Sabine -- pictured here having a little Photoshop moment -- previously reported on the important developments in the history of mass-produced ice cream treats. As we all know, Bean is a vanilla hound. She can hear the sound of a vanilla ice cream carton from several yards away. Vanilla is a treasured orchid product in the Cats and Catts house.
Riley, of course, could care less about the whole thing. Griffin and Lan Lan like vanilla, but not nearly with the same enthusiasm as Selena Sabine. But Bean isn't alone in her vanilla craze. The U.S. consume approximately 1,200 tons of vanilla beans a year.
The world supply of vanilla, however, is more precarious than any of the cats would like to admit (the lazy freaks. . . .). From 1998 to 2005, we suffered a drastic shortage of vanilla. A cyclone and political unrest in Madagascar laid waste to vanilla crops, and it took years to recover. According to Patricia Rain, the world used about 2,300 metric tons of vanilla, but in 2004 the world used on 1,200. Companies that made the vanilla products the Cats and Catts crew like to consume shifted to "flavor identical alternatives." The New York Times reported in April 2004, "Shortage Makes Vanilla as Precious as Gold."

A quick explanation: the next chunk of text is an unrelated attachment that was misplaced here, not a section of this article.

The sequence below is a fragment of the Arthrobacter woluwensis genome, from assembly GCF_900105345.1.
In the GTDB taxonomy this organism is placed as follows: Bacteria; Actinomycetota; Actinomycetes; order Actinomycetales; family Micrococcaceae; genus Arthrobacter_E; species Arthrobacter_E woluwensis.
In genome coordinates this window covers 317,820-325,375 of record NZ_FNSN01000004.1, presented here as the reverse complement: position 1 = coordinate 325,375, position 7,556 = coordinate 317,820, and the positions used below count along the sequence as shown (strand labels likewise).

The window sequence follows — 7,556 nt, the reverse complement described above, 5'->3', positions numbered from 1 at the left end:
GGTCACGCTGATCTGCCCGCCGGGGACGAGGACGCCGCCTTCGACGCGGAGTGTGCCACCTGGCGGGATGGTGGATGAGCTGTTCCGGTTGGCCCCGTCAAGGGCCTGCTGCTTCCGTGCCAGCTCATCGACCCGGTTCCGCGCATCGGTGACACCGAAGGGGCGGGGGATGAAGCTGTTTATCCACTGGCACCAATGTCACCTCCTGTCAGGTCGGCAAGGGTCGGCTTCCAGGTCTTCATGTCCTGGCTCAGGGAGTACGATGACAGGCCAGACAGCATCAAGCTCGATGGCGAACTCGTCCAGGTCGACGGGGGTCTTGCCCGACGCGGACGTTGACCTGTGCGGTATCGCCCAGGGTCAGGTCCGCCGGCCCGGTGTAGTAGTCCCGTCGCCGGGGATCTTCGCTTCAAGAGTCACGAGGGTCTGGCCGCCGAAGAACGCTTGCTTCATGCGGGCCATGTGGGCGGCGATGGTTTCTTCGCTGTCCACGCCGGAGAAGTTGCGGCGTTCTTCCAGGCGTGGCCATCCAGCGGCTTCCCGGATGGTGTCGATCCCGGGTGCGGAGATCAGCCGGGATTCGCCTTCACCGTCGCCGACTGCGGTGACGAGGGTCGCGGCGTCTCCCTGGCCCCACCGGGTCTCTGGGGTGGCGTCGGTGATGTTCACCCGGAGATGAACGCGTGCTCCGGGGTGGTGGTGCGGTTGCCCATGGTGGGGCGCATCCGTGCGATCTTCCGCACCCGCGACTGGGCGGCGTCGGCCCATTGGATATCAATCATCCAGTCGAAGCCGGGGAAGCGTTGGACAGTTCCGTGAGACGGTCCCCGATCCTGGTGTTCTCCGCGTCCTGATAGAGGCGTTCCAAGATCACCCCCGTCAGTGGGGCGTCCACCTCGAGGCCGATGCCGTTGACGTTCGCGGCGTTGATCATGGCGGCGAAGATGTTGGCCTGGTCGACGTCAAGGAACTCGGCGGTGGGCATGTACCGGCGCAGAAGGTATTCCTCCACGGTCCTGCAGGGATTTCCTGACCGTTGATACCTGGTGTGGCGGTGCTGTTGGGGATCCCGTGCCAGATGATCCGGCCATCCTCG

Now, here's some good news. The vanilla supply rebounded after a lush 2005 crop in Madagascar. One newspaper reported "happy days for vanilla lovers are almost here again" (Lincoln Journal Star, "Vanilla, Good & Plenty," 5/18/2005). If you're in the hunt for real vanilla, we recommend you start with vanilla products endorsed by the "Vanilla Queen" Patricia Rain. Bean, however, endorses a wider range of vanilla treats, as long as she beats the other kitties to the bowl.